you use a semaphore, you almost assuredly want to use a mutex (a
semaphore with a count of one).

Semaphores were formalized by Edsger Wybe Dijkstra^[4]
in 1968 as a
generalized locking mechanism. A semaphore supports two atomic
operations, P() and V(), named after the Dutch word Proberen, to test
(literally, to probe), and the Dutch word Verhogen, to increment. Later
systems called these methods down() and up(), respectively, and so does
Linux. The down() method is used to acquire a semaphore by decrementing
the count by one. If the new count is zero or greater, the lock is
acquired and the task can enter the critical region. If the count is
negative, the task is placed on a wait queue and the processor moves on
to something else. These names are used as verbs: You down a semaphore
to acquire it. The up() method is used to release a semaphore upon
completion of a critical region. This is called upping the semaphore.
The method increments the count value; if the semaphore's wait queue is
not empty, one of the waiting tasks is awakened and allowed to acquire
the semaphore.

^[4] Dr. Dijkstra (1930-2002) is one of the most accomplished
computer scientists in the (admittedly brief) history of computer
scientists. His numerous contributions include work in OS design,
algorithm theory, and the concept of semaphores. He was born in
Rotterdam, The Netherlands, and taught at the University of Texas
for 15 years. He is probably not happy with the large number of GOTO
statements in the Linux kernel, however.


Creating and Initializing Semaphores

The semaphore implementation is architecture dependent and defined in
. The struct semaphore type represents semaphores.
Statically declared semaphores are created via

static DECLARE_SEMAPHORE_GENERIC(name, count)


where name is the variable's name and count is the usage count of the
semaphore. As a shortcut to create the more common mutex, use

static DECLARE_MUTEX(name);


where, again, name is the variable name of the semaphore. More
frequently, semaphores are created dynamically, often as part of a
larger structure. In this case, to initialize a dynamically created
semaphore to which you have only an indirect pointer reference, use

sema_init(sem, count);


where sem is a pointer and count is the usage count of the semaphore.
Similarly, to initialize a dynamically created mutex, you can use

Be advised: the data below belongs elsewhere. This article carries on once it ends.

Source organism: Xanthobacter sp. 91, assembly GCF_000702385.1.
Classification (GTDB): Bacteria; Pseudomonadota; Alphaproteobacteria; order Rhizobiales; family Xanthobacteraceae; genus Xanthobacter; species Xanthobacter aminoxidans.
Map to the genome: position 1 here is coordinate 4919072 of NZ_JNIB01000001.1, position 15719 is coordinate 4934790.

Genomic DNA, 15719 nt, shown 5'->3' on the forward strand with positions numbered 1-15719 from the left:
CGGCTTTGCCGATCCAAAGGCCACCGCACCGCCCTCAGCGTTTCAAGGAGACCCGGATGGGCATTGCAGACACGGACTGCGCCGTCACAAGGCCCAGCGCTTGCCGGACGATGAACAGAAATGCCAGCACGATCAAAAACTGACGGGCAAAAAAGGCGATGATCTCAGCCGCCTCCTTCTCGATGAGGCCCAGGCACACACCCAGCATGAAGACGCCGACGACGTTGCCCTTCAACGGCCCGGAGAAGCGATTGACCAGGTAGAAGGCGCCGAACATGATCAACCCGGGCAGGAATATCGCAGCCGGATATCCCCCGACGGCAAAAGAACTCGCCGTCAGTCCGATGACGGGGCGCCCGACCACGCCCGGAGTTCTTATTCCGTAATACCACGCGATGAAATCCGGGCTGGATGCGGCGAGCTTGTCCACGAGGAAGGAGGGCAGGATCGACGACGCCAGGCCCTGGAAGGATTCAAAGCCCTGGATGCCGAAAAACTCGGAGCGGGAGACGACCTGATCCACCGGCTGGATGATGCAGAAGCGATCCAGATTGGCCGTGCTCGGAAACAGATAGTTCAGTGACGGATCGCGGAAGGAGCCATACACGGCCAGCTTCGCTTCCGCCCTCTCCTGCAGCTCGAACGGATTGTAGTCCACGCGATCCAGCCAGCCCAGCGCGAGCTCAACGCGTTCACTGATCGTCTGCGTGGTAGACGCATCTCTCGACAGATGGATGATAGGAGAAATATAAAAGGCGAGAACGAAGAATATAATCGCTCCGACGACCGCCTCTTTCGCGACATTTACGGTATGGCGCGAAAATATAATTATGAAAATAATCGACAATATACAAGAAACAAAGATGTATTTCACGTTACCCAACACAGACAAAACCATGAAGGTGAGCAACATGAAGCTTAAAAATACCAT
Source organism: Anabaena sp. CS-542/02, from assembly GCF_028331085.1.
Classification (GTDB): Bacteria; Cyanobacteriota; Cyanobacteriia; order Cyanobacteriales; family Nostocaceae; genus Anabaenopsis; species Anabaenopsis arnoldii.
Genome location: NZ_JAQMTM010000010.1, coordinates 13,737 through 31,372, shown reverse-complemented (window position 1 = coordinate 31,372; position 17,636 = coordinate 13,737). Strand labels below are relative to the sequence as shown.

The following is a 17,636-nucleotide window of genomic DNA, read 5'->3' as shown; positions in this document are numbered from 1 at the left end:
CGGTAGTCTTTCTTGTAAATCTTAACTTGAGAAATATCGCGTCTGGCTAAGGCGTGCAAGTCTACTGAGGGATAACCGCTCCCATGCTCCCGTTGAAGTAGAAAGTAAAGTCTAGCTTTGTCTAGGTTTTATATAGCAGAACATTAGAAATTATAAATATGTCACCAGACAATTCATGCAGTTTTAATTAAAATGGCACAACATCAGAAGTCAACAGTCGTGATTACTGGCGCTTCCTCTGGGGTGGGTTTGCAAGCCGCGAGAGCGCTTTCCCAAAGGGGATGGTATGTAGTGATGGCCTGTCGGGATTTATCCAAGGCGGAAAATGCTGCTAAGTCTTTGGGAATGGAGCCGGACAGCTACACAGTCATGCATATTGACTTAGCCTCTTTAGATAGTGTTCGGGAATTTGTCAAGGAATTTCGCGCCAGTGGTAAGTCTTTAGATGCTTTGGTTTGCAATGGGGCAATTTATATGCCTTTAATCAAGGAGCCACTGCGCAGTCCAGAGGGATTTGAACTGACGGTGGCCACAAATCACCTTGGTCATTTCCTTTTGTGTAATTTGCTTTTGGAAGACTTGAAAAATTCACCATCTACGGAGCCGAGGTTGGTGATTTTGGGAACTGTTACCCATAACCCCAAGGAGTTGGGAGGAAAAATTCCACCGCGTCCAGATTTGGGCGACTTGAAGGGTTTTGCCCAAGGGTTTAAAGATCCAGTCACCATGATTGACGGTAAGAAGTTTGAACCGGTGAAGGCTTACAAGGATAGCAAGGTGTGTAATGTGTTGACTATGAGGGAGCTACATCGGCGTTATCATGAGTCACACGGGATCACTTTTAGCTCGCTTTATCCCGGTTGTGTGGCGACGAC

init_MUTEX(sem);


I do not know why the "mutex" in init_MUTEX() is capitilized or why the
"init" comes first here but second in sema_init(). I do know, however,
that it looks dumb and I apologize for the inconsistency. I hope,
however, that after you've read Chapter 7
, the kernel's
symbol naming does not shock anyone.


Using Semaphores

The function down_interruptible() attempts to acquire the given
semaphore. If it fails, it sleeps in the TASK_INTERRUPTIBLE state.
Recall from Chapter 3
that this process
state implies that a task can be awakened with a signal, which is
generally a good thing. If the task receives a signal while waiting for
the semaphore, it is awakened and down_interruptible() returns -EINTR.
Alternatively, the function down() places the task in the
TASK_UNINTERRUPTIBLE state if it sleeps. You most likely do not want
this because the process waiting for the semaphore does not respond to
signals. Therefore, use of down_interruptible() is much more common than
down(). Yes, again, the naming is not ideal.

You can use down_trylock() to try to acquire the given semaphore with
blocking. If the semaphore is already held, the function immediately
returns nonzero. Otherwise, it returns zero and you successfully hold
the lock.

To release a given semaphore, call up(). Consider an example:

/* define and declare a semaphore, named mr_sem, with a count of one */
static DECLARE_MUTEX(mr_sem);

/* attempt to acquire the semaphore ... */
if (down_interruptible(&mr_sem)) {
/* signal received, semaphore not acquired ... */
}

/* critical region ... */

/* release the given semaphore */
up(&mr_sem);


A complete listing of the semaphore methods is in Table 9.5
.


Table 9.5. Listing of Semaphore Methods

Method



Description

sema_init(struct semaphore *, int)



Initializes the dynamically created semaphore to the given count

init_MUTEX(struct semaphore *)



Initializes the dynamically created semaphore with a count of one

init_MUTEX_LOCKED(struct semaphore *)



Initializes the dynamically created semaphore with a count of zero (so
it is initially locked)

down_interruptible(struct semaphore *)



Tries to acquire the given semaphore and enter interruptible sleep if it
is contended

down(struct semaphore *)



Tries to acquire the given semaphore and enter uninterruptible sleep if
it is contended

down_trylock(struct semaphore *)



Tries to acquire the given semaphore and immediately return nonzero if
it is contended

up(struct semaphore *)



Releases the given semaphore and wakes a waiting task, if any